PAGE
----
The NCAA transfer portal was launched in 2019 and with its inception a player revolution was sparked within college football. Athletes deciding to transfer happened at all levels, ranging from the Heisman trophy ceremony where three of the four finalists were transfers, to the banks of the Hudson River where the non-scholarship football at Marist College has lost three players to higher level Division I programs.
For graduating senior center Dan Wittekind the transfer portal was thought of as an unknown and mysterious process. “I didn’t know when I entered my name into the portal how coaches would become aware I wanted to transfer or how I would proceed to contact potential college programs,” said Wittekind. Dan was immediately made aware of the seriousness of recruiting when coaches from various Division I programs began to follow him on Twitter within 24 hours of his name entering the portal.
Graduating senior safety Justice Seales tells a similar story of initial uncertainty followed by almost immediate interest. “I didn’t expect coaches to follow me so quickly on Twitter and I was even more shocked to get emails from coaches in the PFL,” Seales said. Both Wittekind and Seales said they were in constant contact with football programs throughout almost every conference and divisions at both the Division I and Division II levels. Both admitted the recruiting process the second time around was much different. “It felt nice to have experience dealing with coaches and the expectations I have for a program as well to know exactly what I’m looking for,” said Seales. For Daniel Wittekind, academics, specifically finding a Masters program, was the primary goal for him entering the transfer portal.
Despite the initial interest from college programs the process grew painstakingly slow as the calendar changed to 2020. Coaches that seemed ready to offer a scholarship now seemed hesitant and reserved, a familiar feeling for both Wittekind and Seales from when they were recruited out of high school. “It may be easy to lose confidence in those moments but you have faith in your ability and hope that the opportunity that does arrive will be the right one,” said Wittekind. After sending over 100 emails to college programs from coast to coast and endless hours on the phone with recruiters, Wittekind found himself that opportunity at Gardner Webb in Boiling Spring, North Carolina. A FCS football program that competes in the Big South Conference provided him with a full scholarship and an opportunity to get his master’s degree in school counseling. Wittekind credits relationships as his reason for choosing Gardner Webb, “I developed a great relationship with the coaching staff down there and I think they are going to build a program up and I want to be a part of that.” Meanwhile, Justice Seales found his new home just two hours down the road at Sacred Heart University. As a member of the Northeast Conference, Sacred Heart was also able to offer Seales a scholarship to help finance his master’s degree. “At the end of the day, it is an opportunity to play football at a higher level and I’m grateful for that,” said Seales.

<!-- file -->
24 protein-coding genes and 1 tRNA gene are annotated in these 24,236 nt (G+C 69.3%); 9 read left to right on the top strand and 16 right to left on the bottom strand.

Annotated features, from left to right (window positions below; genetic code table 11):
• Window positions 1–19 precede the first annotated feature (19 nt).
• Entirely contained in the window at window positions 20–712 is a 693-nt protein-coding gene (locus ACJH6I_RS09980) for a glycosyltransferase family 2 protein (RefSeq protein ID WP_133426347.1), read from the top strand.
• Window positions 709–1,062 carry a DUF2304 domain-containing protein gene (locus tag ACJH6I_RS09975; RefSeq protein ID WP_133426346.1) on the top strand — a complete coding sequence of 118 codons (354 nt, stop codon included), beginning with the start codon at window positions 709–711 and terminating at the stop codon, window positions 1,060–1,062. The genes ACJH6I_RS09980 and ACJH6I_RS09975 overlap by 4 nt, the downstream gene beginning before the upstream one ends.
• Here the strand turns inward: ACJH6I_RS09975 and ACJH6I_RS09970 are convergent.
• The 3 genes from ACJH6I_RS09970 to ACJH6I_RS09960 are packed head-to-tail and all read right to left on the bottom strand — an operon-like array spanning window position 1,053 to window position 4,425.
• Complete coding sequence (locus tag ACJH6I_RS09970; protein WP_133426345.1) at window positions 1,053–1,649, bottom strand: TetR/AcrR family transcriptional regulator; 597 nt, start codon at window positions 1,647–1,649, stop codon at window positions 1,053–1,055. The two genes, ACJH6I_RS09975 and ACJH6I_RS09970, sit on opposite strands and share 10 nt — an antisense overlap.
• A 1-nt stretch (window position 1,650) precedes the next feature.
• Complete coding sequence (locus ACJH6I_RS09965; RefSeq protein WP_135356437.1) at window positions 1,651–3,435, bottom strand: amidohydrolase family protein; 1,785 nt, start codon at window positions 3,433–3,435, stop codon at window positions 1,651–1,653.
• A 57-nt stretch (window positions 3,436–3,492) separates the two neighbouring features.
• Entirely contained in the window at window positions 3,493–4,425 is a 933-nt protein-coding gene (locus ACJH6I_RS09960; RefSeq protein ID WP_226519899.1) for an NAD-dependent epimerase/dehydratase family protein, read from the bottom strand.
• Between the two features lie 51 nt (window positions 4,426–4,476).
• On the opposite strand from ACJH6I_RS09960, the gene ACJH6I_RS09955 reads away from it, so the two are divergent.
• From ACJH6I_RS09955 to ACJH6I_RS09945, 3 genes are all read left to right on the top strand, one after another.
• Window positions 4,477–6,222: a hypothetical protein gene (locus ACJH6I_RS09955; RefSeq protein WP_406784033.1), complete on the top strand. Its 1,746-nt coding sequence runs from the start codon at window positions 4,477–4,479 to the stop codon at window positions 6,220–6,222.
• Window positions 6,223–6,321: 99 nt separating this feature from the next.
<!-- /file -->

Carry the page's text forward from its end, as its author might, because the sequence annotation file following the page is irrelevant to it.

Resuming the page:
As for the third former Marist football player in the portal, Eddie Zinn-Turner, a 2019 graduate, is still looking for a new home after spending a year at Vanderbilt University in Nashville, Tennessee for his fifth year of eligibility. While on full scholarship at Vanderbilt, Zinn-Tuner injured his knee and was unable to compete. As a result, he applied for a medical hardship waiver from the NCAA and is still waiting to see if he will be granted an extra year of eligibility. Zinn-Turner admitted the biggest struggle about being in the portal is uncertainty. “The hardest part about being in the portal is the knowing the possibility that you may not get an opportunity to play. There’s always a chance you might not get picked up,” said Zinn-Turner. Despite the injury, Eddie has high hopes that he will find a new home after receiving multiple scholarship offers the previous year before eventually landing at Vanderbilt who plays in the most prestigious football conference in the country, the Southeastern Conference.
In the short-term, the transfer portal has proved to be an area in which the Marist College football program is struggling. Losing three starters in Wittekind, Seales and Zinn-Turner in just two seasons is troublesome, especially when a non-scholarship program like Marist can’t compete with other programs that can offer full scholarships. While Wittekind and Seales mentioned their gratitude for head coach Jim Parady and the entire coaching staff at Marist it was clear that both had no second thoughts about transferring and were excited for their next opportunity. In the long-term, Marist will be facing an uphill battle as the transfer portal continues to evolve and allows for more players to seek out better opportunities. Wittekind, Seales and Zinn-Tuner all left with only one year of eligibility remaining but what will happen if underclassmen start to enter the portal? As the Marist College football program looks into the future it will be faced with a tough task of not only recruiting rising high school seniors but their own talented players to remain at Marist as well.
Edited by Luke Cassar